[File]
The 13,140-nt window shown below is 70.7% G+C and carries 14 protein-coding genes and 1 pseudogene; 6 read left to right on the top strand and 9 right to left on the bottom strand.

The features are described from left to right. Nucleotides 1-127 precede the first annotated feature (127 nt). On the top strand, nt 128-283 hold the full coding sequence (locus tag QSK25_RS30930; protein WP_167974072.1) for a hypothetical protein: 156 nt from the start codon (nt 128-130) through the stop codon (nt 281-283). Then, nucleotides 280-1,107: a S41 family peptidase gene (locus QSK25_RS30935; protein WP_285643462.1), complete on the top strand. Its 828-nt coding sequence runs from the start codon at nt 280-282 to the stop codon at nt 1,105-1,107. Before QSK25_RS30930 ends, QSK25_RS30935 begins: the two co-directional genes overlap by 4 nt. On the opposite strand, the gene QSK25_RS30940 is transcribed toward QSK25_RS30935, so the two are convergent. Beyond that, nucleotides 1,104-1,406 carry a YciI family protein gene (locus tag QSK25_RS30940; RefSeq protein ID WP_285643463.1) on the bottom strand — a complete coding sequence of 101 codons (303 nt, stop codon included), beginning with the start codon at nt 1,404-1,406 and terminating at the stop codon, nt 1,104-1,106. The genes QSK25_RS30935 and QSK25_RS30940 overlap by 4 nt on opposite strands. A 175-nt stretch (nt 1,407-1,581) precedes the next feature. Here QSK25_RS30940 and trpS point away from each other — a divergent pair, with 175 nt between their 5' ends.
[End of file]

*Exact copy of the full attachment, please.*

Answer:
The 13,140-nt window shown below is 70.7% G+C and carries 14 protein-coding genes and 1 pseudogene; 6 read left to right on the top strand and 9 right to left on the bottom strand.

The features are described from left to right. Nucleotides 1-127 precede the first annotated feature (127 nt). On the top strand, nt 128-283 hold the full coding sequence (locus tag QSK25_RS30930; protein WP_167974072.1) for a hypothetical protein: 156 nt from the start codon (nt 128-130) through the stop codon (nt 281-283). Then, nucleotides 280-1,107: a S41 family peptidase gene (locus QSK25_RS30935; protein WP_285643462.1), complete on the top strand. Its 828-nt coding sequence runs from the start codon at nt 280-282 to the stop codon at nt 1,105-1,107. Before QSK25_RS30930 ends, QSK25_RS30935 begins: the two co-directional genes overlap by 4 nt. On the opposite strand, the gene QSK25_RS30940 is transcribed toward QSK25_RS30935, so the two are convergent. Beyond that, nucleotides 1,104-1,406 carry a YciI family protein gene (locus tag QSK25_RS30940; RefSeq protein ID WP_285643463.1) on the bottom strand — a complete coding sequence of 101 codons (303 nt, stop codon included), beginning with the start codon at nt 1,404-1,406 and terminating at the stop codon, nt 1,104-1,106. The genes QSK25_RS30935 and QSK25_RS30940 overlap by 4 nt on opposite strands. A 175-nt stretch (nt 1,407-1,581) precedes the next feature. Here QSK25_RS30940 and trpS point away from each other — a divergent pair, with 175 nt between their 5' ends.